Published by HarperCollins on July 5th 2016
Genres: Paranormal, Young Adult
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Kate Harker and August Flynn are the heirs to a divided city—a city where the violence has begun to breed actual monsters. All Kate wants is to be as ruthless as her father, who lets the monsters roam free and makes the humans pay for his protection. All August wants is to be human, as good-hearted as his own father, to play a bigger role in protecting the innocent—but he’s one of the monsters. One who can steal a soul with a simple strain of music. When the chance arises to keep an eye on Kate, who’s just been kicked out of her sixth boarding school and returned home, August jumps at it. But Kate discovers August’s secret, and after a failed assassination attempt the pair must flee for their lives. In This Savage Song, Victoria Schwab creates a gritty, seething metropolis, one worthy of being compared to Gotham and to the four versions of London in her critically acclaimed fantasy for adults, A Darker Shade of Magic. Her heroes will face monsters intent on destroying them from every side—including the monsters within.
She liked the idea that there were a hundred different Kates, living a hundred different lives.
Maybe in one of them, there were no monsters.
3 1/2 stars. Okay, listen: I feel like I shouldn’t like this book. Compare this world to the marvelous multiple Londons, crossdressing pirates and evil twin rulers of the author’s A Darker Shade of Magic, and hell, does it pale in comparison. But screw it – this was dark, monstrous fun!
Thing is, there are those books you read and you know they are good in an objective way (or as close as is possible). You can’t help but appreciate them. This author is way smarter than me, you think. But that’s it. You don’t stay up late reading chapter after chapter because you need to know what happens. You don’t really care.
And then there are those books you know are not actually that amazing. The writing is decent, the world is not that unique, but you just can’t put them down. That’s the difference between a good book and an enjoyable one. For me, This Savage Song was the latter – a pageturning paranormal thriller with creepy monster rhymes, betrayals and an evil cliffhanger at the end of most of the chapters (I both love and hate when authors do that – don’t they understand I need to sleep?!)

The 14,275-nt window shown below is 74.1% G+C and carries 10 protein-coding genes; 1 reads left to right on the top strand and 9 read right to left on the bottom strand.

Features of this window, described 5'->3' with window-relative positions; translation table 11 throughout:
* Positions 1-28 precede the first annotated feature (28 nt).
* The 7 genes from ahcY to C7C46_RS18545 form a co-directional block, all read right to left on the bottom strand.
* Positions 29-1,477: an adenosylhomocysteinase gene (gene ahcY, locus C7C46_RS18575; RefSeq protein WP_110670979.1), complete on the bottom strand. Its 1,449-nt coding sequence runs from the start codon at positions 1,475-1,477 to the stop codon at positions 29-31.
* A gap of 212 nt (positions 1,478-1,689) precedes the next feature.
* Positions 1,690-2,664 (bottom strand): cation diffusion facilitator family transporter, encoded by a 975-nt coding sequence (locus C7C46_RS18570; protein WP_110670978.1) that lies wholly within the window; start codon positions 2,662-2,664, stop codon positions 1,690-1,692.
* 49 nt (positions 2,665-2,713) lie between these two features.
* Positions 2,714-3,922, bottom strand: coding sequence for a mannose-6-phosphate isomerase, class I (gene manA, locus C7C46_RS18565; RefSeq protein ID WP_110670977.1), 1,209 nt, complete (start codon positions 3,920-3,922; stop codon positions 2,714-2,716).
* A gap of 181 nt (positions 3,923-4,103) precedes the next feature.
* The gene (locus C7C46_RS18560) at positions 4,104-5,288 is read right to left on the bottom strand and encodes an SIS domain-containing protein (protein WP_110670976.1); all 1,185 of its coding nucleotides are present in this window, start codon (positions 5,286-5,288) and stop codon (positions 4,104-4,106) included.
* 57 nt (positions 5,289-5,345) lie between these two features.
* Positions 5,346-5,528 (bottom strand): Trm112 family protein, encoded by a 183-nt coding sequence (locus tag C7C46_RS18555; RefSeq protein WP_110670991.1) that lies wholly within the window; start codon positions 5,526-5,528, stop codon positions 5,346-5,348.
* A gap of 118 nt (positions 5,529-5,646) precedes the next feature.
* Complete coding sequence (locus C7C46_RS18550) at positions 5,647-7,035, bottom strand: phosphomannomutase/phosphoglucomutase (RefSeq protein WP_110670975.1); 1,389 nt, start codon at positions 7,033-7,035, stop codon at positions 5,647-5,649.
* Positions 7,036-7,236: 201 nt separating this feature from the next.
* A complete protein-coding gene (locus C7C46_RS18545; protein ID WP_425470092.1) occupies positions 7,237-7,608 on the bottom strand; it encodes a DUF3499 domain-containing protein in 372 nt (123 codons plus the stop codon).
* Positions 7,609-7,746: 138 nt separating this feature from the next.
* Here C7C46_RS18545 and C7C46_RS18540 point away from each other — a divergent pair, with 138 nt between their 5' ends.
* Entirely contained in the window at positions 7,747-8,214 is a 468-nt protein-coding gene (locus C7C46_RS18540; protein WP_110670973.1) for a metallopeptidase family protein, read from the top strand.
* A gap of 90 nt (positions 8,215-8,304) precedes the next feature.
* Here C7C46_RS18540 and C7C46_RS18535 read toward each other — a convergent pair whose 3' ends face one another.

Yes, this is a world of monsters: the flesh-eating Corsai, the blood-drinking Malchai, and the rarest, most mysterious of all: the soul-stealing Sunai.
“Corsai, Corsai, tooth and claw,
Shadow and bone will eat you raw.”
Classic horror movies have made my skin instantly crawl at those creepy rhymes (view spoiler). In fact, I found parts of this book really scary. Schwab writes some tense scenes, the terror rising in the darkness as the situation grows more hopeless and the monsters creep ever closer (did I mention I need sleep?!). Damn, it was thrilling.
Yes, I realize I’m saying more about how this book made me feel, not what actually happens. Probably because, like I said at the beginning, the story and world don’t sound that unique. The monsters part is interesting, but it bugs me that this book has some dystopian aspects – it really should have just been a paranormal novel, instead of painting in some vague dysto-US background (this + the male/female perspectives + brewing social unrest = Legend by Marie Lu?).
Fortunately, I liked both characters and the third-person narrative; I also liked that the book had a male and a female protagonist but with no romance. I liked the ending (a nice wrap-up with a little bit of evil to keep us waiting for the next installment). I liked that I didn’t see some things coming, and I thought it was a testament to the author’s characterization that I was really affected by something that happened to a minor character.
But mostly? I liked the storytelling. This Savage Song won’t be winning any originality awards. It won’t change the world, or even the face of YA. But it was compelling, intriguing and just the right amount of creepy. I need the second book.